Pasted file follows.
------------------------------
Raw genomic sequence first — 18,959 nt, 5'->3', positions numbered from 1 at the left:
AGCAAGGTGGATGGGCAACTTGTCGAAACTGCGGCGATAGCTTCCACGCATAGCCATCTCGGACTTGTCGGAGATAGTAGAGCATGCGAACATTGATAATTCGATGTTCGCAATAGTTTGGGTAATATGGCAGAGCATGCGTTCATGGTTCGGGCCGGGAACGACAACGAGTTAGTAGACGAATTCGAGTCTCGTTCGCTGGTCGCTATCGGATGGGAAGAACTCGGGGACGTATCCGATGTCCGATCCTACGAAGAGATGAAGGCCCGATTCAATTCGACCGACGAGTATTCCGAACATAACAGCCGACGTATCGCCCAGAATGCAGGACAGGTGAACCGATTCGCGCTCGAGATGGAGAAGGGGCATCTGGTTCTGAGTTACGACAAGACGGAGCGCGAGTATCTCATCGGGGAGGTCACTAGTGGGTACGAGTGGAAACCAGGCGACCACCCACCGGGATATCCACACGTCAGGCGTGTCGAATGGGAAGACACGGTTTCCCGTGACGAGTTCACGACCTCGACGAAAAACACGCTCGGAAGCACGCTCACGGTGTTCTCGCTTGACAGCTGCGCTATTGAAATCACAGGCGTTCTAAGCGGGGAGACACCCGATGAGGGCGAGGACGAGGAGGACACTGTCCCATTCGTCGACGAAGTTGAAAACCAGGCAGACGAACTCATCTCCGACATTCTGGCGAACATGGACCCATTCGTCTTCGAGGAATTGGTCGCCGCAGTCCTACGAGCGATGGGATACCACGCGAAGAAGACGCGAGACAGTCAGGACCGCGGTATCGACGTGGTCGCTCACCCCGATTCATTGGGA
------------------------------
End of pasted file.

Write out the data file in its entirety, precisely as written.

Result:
Raw genomic sequence first — 18,959 nt, 5'->3', positions numbered from 1 at the left:
AGCAAGGTGGATGGGCAACTTGTCGAAACTGCGGCGATAGCTTCCACGCATAGCCATCTCGGACTTGTCGGAGATAGTAGAGCATGCGAACATTGATAATTCGATGTTCGCAATAGTTTGGGTAATATGGCAGAGCATGCGTTCATGGTTCGGGCCGGGAACGACAACGAGTTAGTAGACGAATTCGAGTCTCGTTCGCTGGTCGCTATCGGATGGGAAGAACTCGGGGACGTATCCGATGTCCGATCCTACGAAGAGATGAAGGCCCGATTCAATTCGACCGACGAGTATTCCGAACATAACAGCCGACGTATCGCCCAGAATGCAGGACAGGTGAACCGATTCGCGCTCGAGATGGAGAAGGGGCATCTGGTTCTGAGTTACGACAAGACGGAGCGCGAGTATCTCATCGGGGAGGTCACTAGTGGGTACGAGTGGAAACCAGGCGACCACCCACCGGGATATCCACACGTCAGGCGTGTCGAATGGGAAGACACGGTTTCCCGTGACGAGTTCACGACCTCGACGAAAAACACGCTCGGAAGCACGCTCACGGTGTTCTCGCTTGACAGCTGCGCTATTGAAATCACAGGCGTTCTAAGCGGGGAGACACCCGATGAGGGCGAGGACGAGGAGGACACTGTCCCATTCGTCGACGAAGTTGAAAACCAGGCAGACGAACTCATCTCCGACATTCTGGCGAACATGGACCCATTCGTCTTCGAGGAATTGGTCGCCGCAGTCCTACGAGCGATGGGATACCACGCGAAGAAGACGCGAGACAGTCAGGACCGCGGTATCGACGTGGTCGCTCACCCCGATTCATTGGGA